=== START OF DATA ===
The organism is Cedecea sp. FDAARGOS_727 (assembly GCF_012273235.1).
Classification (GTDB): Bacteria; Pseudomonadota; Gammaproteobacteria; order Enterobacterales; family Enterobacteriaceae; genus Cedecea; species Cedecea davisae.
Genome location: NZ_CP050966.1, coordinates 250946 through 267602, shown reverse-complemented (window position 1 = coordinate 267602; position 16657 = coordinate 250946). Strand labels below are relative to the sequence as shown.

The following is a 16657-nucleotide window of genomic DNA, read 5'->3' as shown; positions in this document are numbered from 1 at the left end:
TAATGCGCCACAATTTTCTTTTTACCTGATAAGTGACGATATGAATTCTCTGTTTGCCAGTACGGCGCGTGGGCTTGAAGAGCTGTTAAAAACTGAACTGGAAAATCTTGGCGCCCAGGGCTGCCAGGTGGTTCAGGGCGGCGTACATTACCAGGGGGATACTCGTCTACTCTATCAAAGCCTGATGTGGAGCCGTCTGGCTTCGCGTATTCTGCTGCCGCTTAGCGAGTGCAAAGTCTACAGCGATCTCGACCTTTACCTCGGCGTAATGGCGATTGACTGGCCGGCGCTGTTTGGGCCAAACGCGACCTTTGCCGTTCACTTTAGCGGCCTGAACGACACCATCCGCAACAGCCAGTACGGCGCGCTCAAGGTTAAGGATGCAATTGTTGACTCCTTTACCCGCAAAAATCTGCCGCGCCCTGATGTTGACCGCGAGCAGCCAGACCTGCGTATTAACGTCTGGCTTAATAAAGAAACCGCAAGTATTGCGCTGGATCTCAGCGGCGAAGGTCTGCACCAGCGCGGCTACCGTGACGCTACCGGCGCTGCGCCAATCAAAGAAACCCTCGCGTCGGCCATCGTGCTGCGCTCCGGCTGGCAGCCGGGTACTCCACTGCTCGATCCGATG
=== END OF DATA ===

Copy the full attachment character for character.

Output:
The organism is Cedecea sp. FDAARGOS_727 (assembly GCF_012273235.1).
Classification (GTDB): Bacteria; Pseudomonadota; Gammaproteobacteria; order Enterobacterales; family Enterobacteriaceae; genus Cedecea; species Cedecea davisae.
Genome location: NZ_CP050966.1, coordinates 250946 through 267602, shown reverse-complemented (window position 1 = coordinate 267602; position 16657 = coordinate 250946). Strand labels below are relative to the sequence as shown.

The following is a 16657-nucleotide window of genomic DNA, read 5'->3' as shown; positions in this document are numbered from 1 at the left end:
TAATGCGCCACAATTTTCTTTTTACCTGATAAGTGACGATATGAATTCTCTGTTTGCCAGTACGGCGCGTGGGCTTGAAGAGCTGTTAAAAACTGAACTGGAAAATCTTGGCGCCCAGGGCTGCCAGGTGGTTCAGGGCGGCGTACATTACCAGGGGGATACTCGTCTACTCTATCAAAGCCTGATGTGGAGCCGTCTGGCTTCGCGTATTCTGCTGCCGCTTAGCGAGTGCAAAGTCTACAGCGATCTCGACCTTTACCTCGGCGTAATGGCGATTGACTGGCCGGCGCTGTTTGGGCCAAACGCGACCTTTGCCGTTCACTTTAGCGGCCTGAACGACACCATCCGCAACAGCCAGTACGGCGCGCTCAAGGTTAAGGATGCAATTGTTGACTCCTTTACCCGCAAAAATCTGCCGCGCCCTGATGTTGACCGCGAGCAGCCAGACCTGCGTATTAACGTCTGGCTTAATAAAGAAACCGCAAGTATTGCGCTGGATCTCAGCGGCGAAGGTCTGCACCAGCGCGGCTACCGTGACGCTACCGGCGCTGCGCCAATCAAAGAAACCCTCGCGTCGGCCATCGTGCTGCGCTCCGGCTGGCAGCCGGGTACTCCACTGCTCGATCCGATG